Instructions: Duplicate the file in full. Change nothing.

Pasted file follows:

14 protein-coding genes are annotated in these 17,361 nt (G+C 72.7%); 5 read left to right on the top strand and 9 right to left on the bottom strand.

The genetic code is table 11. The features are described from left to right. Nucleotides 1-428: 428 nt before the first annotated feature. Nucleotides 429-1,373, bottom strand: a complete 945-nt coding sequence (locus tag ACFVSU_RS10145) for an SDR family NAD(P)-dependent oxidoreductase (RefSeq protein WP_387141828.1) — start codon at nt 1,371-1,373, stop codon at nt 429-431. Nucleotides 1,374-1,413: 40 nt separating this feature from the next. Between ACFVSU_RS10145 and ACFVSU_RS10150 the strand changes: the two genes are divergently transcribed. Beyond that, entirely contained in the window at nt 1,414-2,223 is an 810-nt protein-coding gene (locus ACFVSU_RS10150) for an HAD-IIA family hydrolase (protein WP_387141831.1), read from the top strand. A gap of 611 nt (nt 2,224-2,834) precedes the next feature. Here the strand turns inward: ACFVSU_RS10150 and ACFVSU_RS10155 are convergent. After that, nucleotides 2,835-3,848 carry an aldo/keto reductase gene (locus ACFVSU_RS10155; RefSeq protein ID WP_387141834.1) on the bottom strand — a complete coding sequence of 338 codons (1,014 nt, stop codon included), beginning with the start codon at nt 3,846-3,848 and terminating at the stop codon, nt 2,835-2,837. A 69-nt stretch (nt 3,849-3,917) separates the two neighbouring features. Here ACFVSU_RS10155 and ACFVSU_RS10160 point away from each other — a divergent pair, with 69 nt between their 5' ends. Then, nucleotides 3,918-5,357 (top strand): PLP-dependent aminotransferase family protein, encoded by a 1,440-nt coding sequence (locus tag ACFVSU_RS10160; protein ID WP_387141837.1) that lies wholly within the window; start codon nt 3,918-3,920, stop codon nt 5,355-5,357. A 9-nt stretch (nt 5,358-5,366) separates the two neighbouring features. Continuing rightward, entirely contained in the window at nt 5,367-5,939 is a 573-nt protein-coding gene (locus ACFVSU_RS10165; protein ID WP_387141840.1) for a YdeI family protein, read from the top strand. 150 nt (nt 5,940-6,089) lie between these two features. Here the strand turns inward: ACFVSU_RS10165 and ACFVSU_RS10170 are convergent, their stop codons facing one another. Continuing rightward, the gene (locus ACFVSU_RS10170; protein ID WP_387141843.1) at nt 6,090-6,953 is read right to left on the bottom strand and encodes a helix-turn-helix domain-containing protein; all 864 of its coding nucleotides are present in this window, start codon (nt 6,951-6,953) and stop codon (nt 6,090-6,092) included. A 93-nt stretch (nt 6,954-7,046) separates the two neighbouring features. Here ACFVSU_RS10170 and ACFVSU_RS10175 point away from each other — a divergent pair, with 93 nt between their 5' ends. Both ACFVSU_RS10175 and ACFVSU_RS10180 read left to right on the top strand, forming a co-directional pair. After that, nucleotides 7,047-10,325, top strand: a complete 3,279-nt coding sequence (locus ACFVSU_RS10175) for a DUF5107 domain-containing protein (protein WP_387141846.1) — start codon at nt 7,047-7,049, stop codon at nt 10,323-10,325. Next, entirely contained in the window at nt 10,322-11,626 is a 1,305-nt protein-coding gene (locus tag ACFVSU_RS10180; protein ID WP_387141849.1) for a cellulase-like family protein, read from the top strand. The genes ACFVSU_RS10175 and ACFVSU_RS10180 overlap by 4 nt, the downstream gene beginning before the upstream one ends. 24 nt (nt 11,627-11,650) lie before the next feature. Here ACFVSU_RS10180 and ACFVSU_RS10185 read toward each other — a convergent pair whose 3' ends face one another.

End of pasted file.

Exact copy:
14 protein-coding genes are annotated in these 17,361 nt (G+C 72.7%); 5 read left to right on the top strand and 9 right to left on the bottom strand.

The genetic code is table 11. The features are described from left to right. Nucleotides 1-428: 428 nt before the first annotated feature. Nucleotides 429-1,373, bottom strand: a complete 945-nt coding sequence (locus tag ACFVSU_RS10145) for an SDR family NAD(P)-dependent oxidoreductase (RefSeq protein WP_387141828.1) — start codon at nt 1,371-1,373, stop codon at nt 429-431. Nucleotides 1,374-1,413: 40 nt separating this feature from the next. Between ACFVSU_RS10145 and ACFVSU_RS10150 the strand changes: the two genes are divergently transcribed. Beyond that, entirely contained in the window at nt 1,414-2,223 is an 810-nt protein-coding gene (locus ACFVSU_RS10150) for an HAD-IIA family hydrolase (protein WP_387141831.1), read from the top strand. A gap of 611 nt (nt 2,224-2,834) precedes the next feature. Here the strand turns inward: ACFVSU_RS10150 and ACFVSU_RS10155 are convergent. After that, nucleotides 2,835-3,848 carry an aldo/keto reductase gene (locus ACFVSU_RS10155; RefSeq protein ID WP_387141834.1) on the bottom strand — a complete coding sequence of 338 codons (1,014 nt, stop codon included), beginning with the start codon at nt 3,846-3,848 and terminating at the stop codon, nt 2,835-2,837. A 69-nt stretch (nt 3,849-3,917) separates the two neighbouring features. Here ACFVSU_RS10155 and ACFVSU_RS10160 point away from each other — a divergent pair, with 69 nt between their 5' ends. Then, nucleotides 3,918-5,357 (top strand): PLP-dependent aminotransferase family protein, encoded by a 1,440-nt coding sequence (locus tag ACFVSU_RS10160; protein ID WP_387141837.1) that lies wholly within the window; start codon nt 3,918-3,920, stop codon nt 5,355-5,357. A 9-nt stretch (nt 5,358-5,366) separates the two neighbouring features. Continuing rightward, entirely contained in the window at nt 5,367-5,939 is a 573-nt protein-coding gene (locus ACFVSU_RS10165; protein ID WP_387141840.1) for a YdeI family protein, read from the top strand. 150 nt (nt 5,940-6,089) lie between these two features. Here the strand turns inward: ACFVSU_RS10165 and ACFVSU_RS10170 are convergent, their stop codons facing one another. Continuing rightward, the gene (locus ACFVSU_RS10170; protein ID WP_387141843.1) at nt 6,090-6,953 is read right to left on the bottom strand and encodes a helix-turn-helix domain-containing protein; all 864 of its coding nucleotides are present in this window, start codon (nt 6,951-6,953) and stop codon (nt 6,090-6,092) included. A 93-nt stretch (nt 6,954-7,046) separates the two neighbouring features. Here ACFVSU_RS10170 and ACFVSU_RS10175 point away from each other — a divergent pair, with 93 nt between their 5' ends. Both ACFVSU_RS10175 and ACFVSU_RS10180 read left to right on the top strand, forming a co-directional pair. After that, nucleotides 7,047-10,325, top strand: a complete 3,279-nt coding sequence (locus ACFVSU_RS10175) for a DUF5107 domain-containing protein (protein WP_387141846.1) — start codon at nt 7,047-7,049, stop codon at nt 10,323-10,325. Next, entirely contained in the window at nt 10,322-11,626 is a 1,305-nt protein-coding gene (locus tag ACFVSU_RS10180; protein ID WP_387141849.1) for a cellulase-like family protein, read from the top strand. The genes ACFVSU_RS10175 and ACFVSU_RS10180 overlap by 4 nt, the downstream gene beginning before the upstream one ends. 24 nt (nt 11,627-11,650) lie before the next feature. Here ACFVSU_RS10180 and ACFVSU_RS10185 read toward each other — a convergent pair whose 3' ends face one another.